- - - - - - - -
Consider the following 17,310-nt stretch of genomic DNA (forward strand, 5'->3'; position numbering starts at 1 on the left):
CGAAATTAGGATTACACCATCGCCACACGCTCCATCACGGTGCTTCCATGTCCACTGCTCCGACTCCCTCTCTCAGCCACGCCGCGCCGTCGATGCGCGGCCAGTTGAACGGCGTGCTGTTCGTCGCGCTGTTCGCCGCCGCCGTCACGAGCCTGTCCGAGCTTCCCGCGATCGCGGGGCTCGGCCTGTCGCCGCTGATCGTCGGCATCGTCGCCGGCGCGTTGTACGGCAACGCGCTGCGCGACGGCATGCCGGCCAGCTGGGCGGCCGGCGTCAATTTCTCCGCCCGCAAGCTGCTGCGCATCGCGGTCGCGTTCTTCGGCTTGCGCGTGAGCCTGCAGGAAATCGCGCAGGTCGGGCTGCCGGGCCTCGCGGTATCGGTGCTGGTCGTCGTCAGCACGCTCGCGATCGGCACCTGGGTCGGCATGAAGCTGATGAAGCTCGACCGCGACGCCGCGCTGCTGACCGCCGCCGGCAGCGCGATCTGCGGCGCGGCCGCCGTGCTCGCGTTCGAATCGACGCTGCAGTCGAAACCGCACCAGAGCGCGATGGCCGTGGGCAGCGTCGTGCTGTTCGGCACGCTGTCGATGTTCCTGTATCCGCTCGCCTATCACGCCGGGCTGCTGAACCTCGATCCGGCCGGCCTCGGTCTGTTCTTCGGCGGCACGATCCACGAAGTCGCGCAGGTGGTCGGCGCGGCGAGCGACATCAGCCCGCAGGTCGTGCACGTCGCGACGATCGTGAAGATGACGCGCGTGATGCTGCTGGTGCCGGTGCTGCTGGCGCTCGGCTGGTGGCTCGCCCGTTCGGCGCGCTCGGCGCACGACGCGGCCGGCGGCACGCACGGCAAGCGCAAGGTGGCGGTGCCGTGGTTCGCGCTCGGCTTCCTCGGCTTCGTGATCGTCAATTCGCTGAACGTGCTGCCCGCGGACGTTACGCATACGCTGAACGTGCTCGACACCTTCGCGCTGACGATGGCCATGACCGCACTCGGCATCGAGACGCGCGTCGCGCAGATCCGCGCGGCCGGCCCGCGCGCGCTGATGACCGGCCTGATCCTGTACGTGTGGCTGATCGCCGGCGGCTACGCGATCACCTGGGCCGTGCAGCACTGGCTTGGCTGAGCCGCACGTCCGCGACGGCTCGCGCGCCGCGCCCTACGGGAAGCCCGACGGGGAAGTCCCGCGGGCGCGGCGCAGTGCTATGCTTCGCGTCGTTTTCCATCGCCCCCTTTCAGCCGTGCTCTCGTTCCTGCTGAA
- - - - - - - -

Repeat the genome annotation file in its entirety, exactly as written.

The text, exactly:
Consider the following 17,310-nt stretch of genomic DNA (forward strand, 5'->3'; position numbering starts at 1 on the left):
CGAAATTAGGATTACACCATCGCCACACGCTCCATCACGGTGCTTCCATGTCCACTGCTCCGACTCCCTCTCTCAGCCACGCCGCGCCGTCGATGCGCGGCCAGTTGAACGGCGTGCTGTTCGTCGCGCTGTTCGCCGCCGCCGTCACGAGCCTGTCCGAGCTTCCCGCGATCGCGGGGCTCGGCCTGTCGCCGCTGATCGTCGGCATCGTCGCCGGCGCGTTGTACGGCAACGCGCTGCGCGACGGCATGCCGGCCAGCTGGGCGGCCGGCGTCAATTTCTCCGCCCGCAAGCTGCTGCGCATCGCGGTCGCGTTCTTCGGCTTGCGCGTGAGCCTGCAGGAAATCGCGCAGGTCGGGCTGCCGGGCCTCGCGGTATCGGTGCTGGTCGTCGTCAGCACGCTCGCGATCGGCACCTGGGTCGGCATGAAGCTGATGAAGCTCGACCGCGACGCCGCGCTGCTGACCGCCGCCGGCAGCGCGATCTGCGGCGCGGCCGCCGTGCTCGCGTTCGAATCGACGCTGCAGTCGAAACCGCACCAGAGCGCGATGGCCGTGGGCAGCGTCGTGCTGTTCGGCACGCTGTCGATGTTCCTGTATCCGCTCGCCTATCACGCCGGGCTGCTGAACCTCGATCCGGCCGGCCTCGGTCTGTTCTTCGGCGGCACGATCCACGAAGTCGCGCAGGTGGTCGGCGCGGCGAGCGACATCAGCCCGCAGGTCGTGCACGTCGCGACGATCGTGAAGATGACGCGCGTGATGCTGCTGGTGCCGGTGCTGCTGGCGCTCGGCTGGTGGCTCGCCCGTTCGGCGCGCTCGGCGCACGACGCGGCCGGCGGCACGCACGGCAAGCGCAAGGTGGCGGTGCCGTGGTTCGCGCTCGGCTTCCTCGGCTTCGTGATCGTCAATTCGCTGAACGTGCTGCCCGCGGACGTTACGCATACGCTGAACGTGCTCGACACCTTCGCGCTGACGATGGCCATGACCGCACTCGGCATCGAGACGCGCGTCGCGCAGATCCGCGCGGCCGGCCCGCGCGCGCTGATGACCGGCCTGATCCTGTACGTGTGGCTGATCGCCGGCGGCTACGCGATCACCTGGGCCGTGCAGCACTGGCTTGGCTGAGCCGCACGTCCGCGACGGCTCGCGCGCCGCGCCCTACGGGAAGCCCGACGGGGAAGTCCCGCGGGCGCGGCGCAGTGCTATGCTTCGCGTCGTTTTCCATCGCCCCCTTTCAGCCGTGCTCTCGTTCCTGCTGAA